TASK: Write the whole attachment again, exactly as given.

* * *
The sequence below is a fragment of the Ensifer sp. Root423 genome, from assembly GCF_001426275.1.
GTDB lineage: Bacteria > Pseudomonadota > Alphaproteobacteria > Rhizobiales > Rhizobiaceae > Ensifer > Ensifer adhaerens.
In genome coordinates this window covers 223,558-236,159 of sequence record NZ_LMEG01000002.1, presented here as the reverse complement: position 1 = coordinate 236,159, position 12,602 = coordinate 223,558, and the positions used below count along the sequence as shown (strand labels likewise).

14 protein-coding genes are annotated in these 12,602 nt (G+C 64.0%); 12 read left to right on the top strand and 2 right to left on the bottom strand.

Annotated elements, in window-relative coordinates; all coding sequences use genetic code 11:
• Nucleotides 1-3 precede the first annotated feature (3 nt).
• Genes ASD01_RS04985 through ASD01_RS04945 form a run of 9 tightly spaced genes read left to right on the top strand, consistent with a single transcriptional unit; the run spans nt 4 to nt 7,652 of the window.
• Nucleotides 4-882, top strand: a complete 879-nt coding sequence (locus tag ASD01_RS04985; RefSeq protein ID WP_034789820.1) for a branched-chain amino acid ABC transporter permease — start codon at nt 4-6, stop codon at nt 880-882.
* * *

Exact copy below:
The sequence below is a fragment of the Ensifer sp. Root423 genome, from assembly GCF_001426275.1.
GTDB lineage: Bacteria > Pseudomonadota > Alphaproteobacteria > Rhizobiales > Rhizobiaceae > Ensifer > Ensifer adhaerens.
In genome coordinates this window covers 223,558-236,159 of sequence record NZ_LMEG01000002.1, presented here as the reverse complement: position 1 = coordinate 236,159, position 12,602 = coordinate 223,558, and the positions used below count along the sequence as shown (strand labels likewise).

14 protein-coding genes are annotated in these 12,602 nt (G+C 64.0%); 12 read left to right on the top strand and 2 right to left on the bottom strand.

Annotated elements, in window-relative coordinates; all coding sequences use genetic code 11:
• Nucleotides 1-3 precede the first annotated feature (3 nt).
• Genes ASD01_RS04985 through ASD01_RS04945 form a run of 9 tightly spaced genes read left to right on the top strand, consistent with a single transcriptional unit; the run spans nt 4 to nt 7,652 of the window.
• Nucleotides 4-882, top strand: a complete 879-nt coding sequence (locus tag ASD01_RS04985; RefSeq protein ID WP_034789820.1) for a branched-chain amino acid ABC transporter permease — start codon at nt 4-6, stop codon at nt 880-882.